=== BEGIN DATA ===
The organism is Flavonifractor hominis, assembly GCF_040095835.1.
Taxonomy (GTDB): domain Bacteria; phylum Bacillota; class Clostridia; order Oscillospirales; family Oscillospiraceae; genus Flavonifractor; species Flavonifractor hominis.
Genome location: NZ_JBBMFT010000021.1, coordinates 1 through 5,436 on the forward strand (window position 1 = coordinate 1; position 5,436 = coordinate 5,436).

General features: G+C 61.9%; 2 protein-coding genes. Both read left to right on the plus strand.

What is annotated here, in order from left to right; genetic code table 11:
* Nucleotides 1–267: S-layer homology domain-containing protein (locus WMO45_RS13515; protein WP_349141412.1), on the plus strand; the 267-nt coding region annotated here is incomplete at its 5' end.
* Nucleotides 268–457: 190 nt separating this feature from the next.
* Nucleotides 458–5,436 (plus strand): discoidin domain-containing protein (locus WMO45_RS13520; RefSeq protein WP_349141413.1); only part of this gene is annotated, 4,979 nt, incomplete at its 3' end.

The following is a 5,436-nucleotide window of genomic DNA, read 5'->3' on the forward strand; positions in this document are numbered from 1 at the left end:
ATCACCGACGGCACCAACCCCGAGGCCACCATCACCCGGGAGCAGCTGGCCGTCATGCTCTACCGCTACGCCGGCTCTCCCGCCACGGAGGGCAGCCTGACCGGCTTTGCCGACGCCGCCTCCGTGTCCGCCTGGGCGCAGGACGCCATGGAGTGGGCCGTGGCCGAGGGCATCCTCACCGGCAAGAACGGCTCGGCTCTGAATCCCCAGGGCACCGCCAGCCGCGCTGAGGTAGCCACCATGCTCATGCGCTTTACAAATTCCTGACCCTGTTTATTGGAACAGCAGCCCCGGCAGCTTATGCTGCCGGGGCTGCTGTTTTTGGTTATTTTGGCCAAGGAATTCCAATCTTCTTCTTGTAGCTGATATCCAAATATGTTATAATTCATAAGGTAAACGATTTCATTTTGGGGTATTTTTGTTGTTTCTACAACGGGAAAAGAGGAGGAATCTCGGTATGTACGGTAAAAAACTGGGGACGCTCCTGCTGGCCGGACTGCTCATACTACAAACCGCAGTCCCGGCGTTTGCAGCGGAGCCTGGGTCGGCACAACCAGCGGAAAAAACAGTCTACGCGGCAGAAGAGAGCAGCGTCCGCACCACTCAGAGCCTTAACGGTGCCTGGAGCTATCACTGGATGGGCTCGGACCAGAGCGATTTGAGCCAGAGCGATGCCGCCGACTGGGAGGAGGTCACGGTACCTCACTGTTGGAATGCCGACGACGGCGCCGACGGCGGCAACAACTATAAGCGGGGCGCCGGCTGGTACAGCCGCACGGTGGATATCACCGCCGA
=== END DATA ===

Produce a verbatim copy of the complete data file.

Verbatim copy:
The organism is Flavonifractor hominis, assembly GCF_040095835.1.
Taxonomy (GTDB): domain Bacteria; phylum Bacillota; class Clostridia; order Oscillospirales; family Oscillospiraceae; genus Flavonifractor; species Flavonifractor hominis.
Genome location: NZ_JBBMFT010000021.1, coordinates 1 through 5,436 on the forward strand (window position 1 = coordinate 1; position 5,436 = coordinate 5,436).

General features: G+C 61.9%; 2 protein-coding genes. Both read left to right on the plus strand.

What is annotated here, in order from left to right; genetic code table 11:
* Nucleotides 1–267: S-layer homology domain-containing protein (locus WMO45_RS13515; protein WP_349141412.1), on the plus strand; the 267-nt coding region annotated here is incomplete at its 5' end.
* Nucleotides 268–457: 190 nt separating this feature from the next.
* Nucleotides 458–5,436 (plus strand): discoidin domain-containing protein (locus WMO45_RS13520; RefSeq protein WP_349141413.1); only part of this gene is annotated, 4,979 nt, incomplete at its 3' end.

The following is a 5,436-nucleotide window of genomic DNA, read 5'->3' on the forward strand; positions in this document are numbered from 1 at the left end:
ATCACCGACGGCACCAACCCCGAGGCCACCATCACCCGGGAGCAGCTGGCCGTCATGCTCTACCGCTACGCCGGCTCTCCCGCCACGGAGGGCAGCCTGACCGGCTTTGCCGACGCCGCCTCCGTGTCCGCCTGGGCGCAGGACGCCATGGAGTGGGCCGTGGCCGAGGGCATCCTCACCGGCAAGAACGGCTCGGCTCTGAATCCCCAGGGCACCGCCAGCCGCGCTGAGGTAGCCACCATGCTCATGCGCTTTACAAATTCCTGACCCTGTTTATTGGAACAGCAGCCCCGGCAGCTTATGCTGCCGGGGCTGCTGTTTTTGGTTATTTTGGCCAAGGAATTCCAATCTTCTTCTTGTAGCTGATATCCAAATATGTTATAATTCATAAGGTAAACGATTTCATTTTGGGGTATTTTTGTTGTTTCTACAACGGGAAAAGAGGAGGAATCTCGGTATGTACGGTAAAAAACTGGGGACGCTCCTGCTGGCCGGACTGCTCATACTACAAACCGCAGTCCCGGCGTTTGCAGCGGAGCCTGGGTCGGCACAACCAGCGGAAAAAACAGTCTACGCGGCAGAAGAGAGCAGCGTCCGCACCACTCAGAGCCTTAACGGTGCCTGGAGCTATCACTGGATGGGCTCGGACCAGAGCGATTTGAGCCAGAGCGATGCCGCCGACTGGGAGGAGGTCACGGTACCTCACTGTTGGAATGCCGACGACGGCGCCGACGGCGGCAACAACTATAAGCGGGGCGCCGGCTGGTACAGCCGCACGGTGGATATCACCGCCGA